Katy Perry has had a rough 2017. Her latest album, Witness, debuted at number one but ultimately sputtered. Its songs were largely ignored by radio, her music videos barely registered a blip around the pop-culture water cooler, and the album failed her mission statement to make "purposeful pop." Truth be told, her bleach-blond pixie haircut inspired more impassioned reactions than her music this year. Adding salt to the wound was that her personal Regina George, Taylor Swift, continually threw subtle shade in her direction. The old Taylor couldn't come to the phone this year, possibly because she was too busy planning ways to upstage Perry, like the time Swift released her entire discography to streaming services the very day Witness was set to drop.
If Perry was someone else, this kind of sustained antagonism would have framed her in a comparably favorable light. Americans love an underdog, particularly one they think is being unfairly attacked by someone like Swift, a figure the public loves to hate while her music continues to outsell that of her peers. Instead, with the exception of Perry's most dedicated fans, or KatyCats as she calls them, listeners have decided, seemingly overnight, that they no longer care for her or her music.
But Katy Perry is making the same saccharine pop she's always made. Why are listeners just now waking up to the banalities of her music?
It's possible many of her fans have simply outgrown her. Though her label made the smart choice to market her as an "edgy" live act by booking her for Warped Tour in 2008, Perry's music has been overwhelmingly teen-pop fare from the beginning. Her second studio album, One of the Boys, opens with lyrics such as, "I saw a spider/I didn't scream/'Cause I can belch the alphabet/Just double dog dare me/And I chose guitar over ballet." Painful. She was 24 years old when the song was released, but she continues, "So over summer something changed/I started reading Seventeen/And shaving my legs."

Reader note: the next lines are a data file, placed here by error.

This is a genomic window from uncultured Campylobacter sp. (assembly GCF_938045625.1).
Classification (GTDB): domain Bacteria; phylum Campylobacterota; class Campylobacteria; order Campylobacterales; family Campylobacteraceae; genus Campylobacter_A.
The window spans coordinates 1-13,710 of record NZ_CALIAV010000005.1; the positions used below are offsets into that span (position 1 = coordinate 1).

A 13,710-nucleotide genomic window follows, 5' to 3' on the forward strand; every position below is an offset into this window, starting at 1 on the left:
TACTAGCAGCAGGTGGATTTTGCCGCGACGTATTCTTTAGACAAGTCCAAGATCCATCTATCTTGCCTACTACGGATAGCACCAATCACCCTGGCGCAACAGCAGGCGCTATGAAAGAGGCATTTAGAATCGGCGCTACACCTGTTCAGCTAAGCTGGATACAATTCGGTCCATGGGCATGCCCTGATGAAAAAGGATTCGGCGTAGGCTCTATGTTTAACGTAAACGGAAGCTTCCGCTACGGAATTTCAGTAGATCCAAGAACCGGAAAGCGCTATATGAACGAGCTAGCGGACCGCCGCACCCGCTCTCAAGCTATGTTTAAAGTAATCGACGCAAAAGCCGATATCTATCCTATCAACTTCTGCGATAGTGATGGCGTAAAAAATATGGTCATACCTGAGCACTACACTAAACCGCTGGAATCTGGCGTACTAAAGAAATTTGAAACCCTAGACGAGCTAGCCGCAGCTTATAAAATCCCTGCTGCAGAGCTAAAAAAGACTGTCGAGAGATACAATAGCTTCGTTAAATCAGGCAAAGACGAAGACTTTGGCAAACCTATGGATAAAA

In fairness, Perry began writing One of the Boys in her late teens, but she continued to lean on her preteen appeal on her third album, Teenage Dream. Her music continued to appeal to the younger set, but she refined her sound on songs such as "Firework" and "The One That Got Away," swapping cringe-worthy lyrics for more digestible bubblegum pop that crossed into adult-contemporary territory. Still, Perry couldn't help but appeal to the lowest common denominator via songs such as 2010's "Last Friday Night (T.G.I.F.)." Its music video, including an ironic Kenny G cameo, practically invented meme culture.
The problem with basing your music on memes is that they're inherently dated and don't age gracefully. With every passing year, certain Katy Perry lyrics become as embarrassing as those on One of the Boys. If you loved "Last Friday Night" when you were age 13, singing along to "that was such an epic fail" at 19 or 20 might happen only if you're drunk at a karaoke bar.
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Certainly, Perry has always offered some appeal. Her music is practically crafted in a laboratory to be catchy and addictive, like sweets that provide an instant rush but later give you a stomach ache. Her hit single "Roar," off 2013's Prism, was a prime example of the ways a soaring Katy Perry chorus could stick with you all day despite its lack of substance. "Now I'm floating like a butterfly/Stinging like a bee/I've earned my stripes/I went from zero to my own hero," she sings on what is ostensibly a complete verse in the song.
Her latest effort, Witness, marks her first outing without the assistance of Dr. Luke, who was once a producer for pop artists as diverse as Kelly Clarkson, Britney Spears, Pink, and Marina and the Diamonds. His career spiraled downward when former collaborator Kesha alleged he drugged and raped her during their professional relationship.
Unfortunately, without Dr. Luke's high-octane choruses and bouncing beats glossing over Perry's artistic shortcomings, fans are left with the realization that the emperor has always dressed her music up in little more than distracting technicolor clothes. Now, when she coats her songs in rehashed '90s house beats and sings, "Don't need opinions/From a shellfish or a sheep" or "You're 'bout as cute as/An old coupon expired," people notice. Maybe this time, the underdog is an underdog for a reason.